Thursday, December 22, 2016

Ruminating on AMQP internals and JMS equivalent semantics

Many Java developers often use JMS APIs to communicate with the message broker. The JMS API abstracts away the internal implementation complexities of the message broker and provides a unified interface for the developer.

But if you are interested in understanding the internals of AMQP, then the following old tutorial on the Spring site is still the best - https://spring.io/blog/2010/06/14/understanding-amqp-the-protocol-used-by-rabbitmq/ and https://spring.io/understanding/AMQP

By understanding the core concepts of exchange, queue and binding keys, you can envisage multiple integration patterns such as pub/sub, req/reply, etc.

Jotting down snippets from the above sites on the similarities between JMS and AMQP.

JMS has queues and topics. A message sent on a JMS queue is consumed by no more than one client. A message sent on a JMS topic may be consumed by multiple consumers. AMQP only has queues. AMQP producers don't publish directly to queues. A message is published to an exchange, which through its bindings may get sent to one queue or multiple queues, effectively emulating JMS queues and topics.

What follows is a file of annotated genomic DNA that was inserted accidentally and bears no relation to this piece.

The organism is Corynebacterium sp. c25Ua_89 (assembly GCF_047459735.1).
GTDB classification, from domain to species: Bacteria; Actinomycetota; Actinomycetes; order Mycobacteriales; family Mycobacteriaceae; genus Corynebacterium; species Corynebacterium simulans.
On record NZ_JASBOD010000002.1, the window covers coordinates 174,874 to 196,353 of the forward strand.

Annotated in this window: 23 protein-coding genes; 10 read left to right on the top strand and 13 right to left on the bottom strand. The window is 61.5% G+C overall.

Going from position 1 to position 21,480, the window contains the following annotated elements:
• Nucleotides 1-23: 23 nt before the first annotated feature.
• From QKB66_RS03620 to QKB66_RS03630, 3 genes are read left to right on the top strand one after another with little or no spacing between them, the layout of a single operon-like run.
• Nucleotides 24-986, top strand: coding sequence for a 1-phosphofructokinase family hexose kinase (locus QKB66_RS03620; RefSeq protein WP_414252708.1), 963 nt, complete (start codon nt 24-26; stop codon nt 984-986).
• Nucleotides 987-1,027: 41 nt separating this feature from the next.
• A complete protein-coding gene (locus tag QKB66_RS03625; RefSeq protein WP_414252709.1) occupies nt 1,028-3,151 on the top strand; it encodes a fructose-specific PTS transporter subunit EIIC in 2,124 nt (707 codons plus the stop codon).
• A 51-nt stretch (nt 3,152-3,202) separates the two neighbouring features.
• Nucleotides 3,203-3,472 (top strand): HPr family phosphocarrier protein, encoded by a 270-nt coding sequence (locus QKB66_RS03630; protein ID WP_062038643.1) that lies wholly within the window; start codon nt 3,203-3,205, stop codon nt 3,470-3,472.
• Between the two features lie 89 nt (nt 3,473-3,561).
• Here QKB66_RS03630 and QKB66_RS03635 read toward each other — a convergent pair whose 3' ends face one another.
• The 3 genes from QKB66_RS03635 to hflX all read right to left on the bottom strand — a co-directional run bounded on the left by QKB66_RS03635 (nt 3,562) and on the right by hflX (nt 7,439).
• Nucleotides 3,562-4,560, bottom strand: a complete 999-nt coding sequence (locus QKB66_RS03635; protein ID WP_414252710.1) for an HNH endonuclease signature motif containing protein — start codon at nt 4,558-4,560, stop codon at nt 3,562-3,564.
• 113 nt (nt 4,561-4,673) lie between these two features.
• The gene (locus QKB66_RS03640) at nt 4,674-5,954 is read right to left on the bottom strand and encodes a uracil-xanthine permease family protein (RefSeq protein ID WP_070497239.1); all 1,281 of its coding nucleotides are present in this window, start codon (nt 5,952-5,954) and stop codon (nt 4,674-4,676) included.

AMQP has exchanges, routes, and queues. Messages are first published to exchanges with a routing key. Routes define on which queue(s) to pipe the message. Consumers subscribing to that queue then receive a copy of the message. If more than one consumer subscribes to the same queue, the messages are dispensed in a round-robin fashion.

It is very important to understand the difference between routing key and binding key. Publishers publish messages to the AMQP Exchange by giving a routing key; which is typically in the form of {company}.{product-category}.{appliance-type}.{appliance-id}.....

You create a queue on AMQP by specifying the binding key. For e,g, if your binding key is {company}.{product-category}.# then all messages for that product category would come to this queue.

While creating subscribers, you have two options - either bind to an existing queue (by giving the queue name) or create a subscriber private queue by specifying a binding key.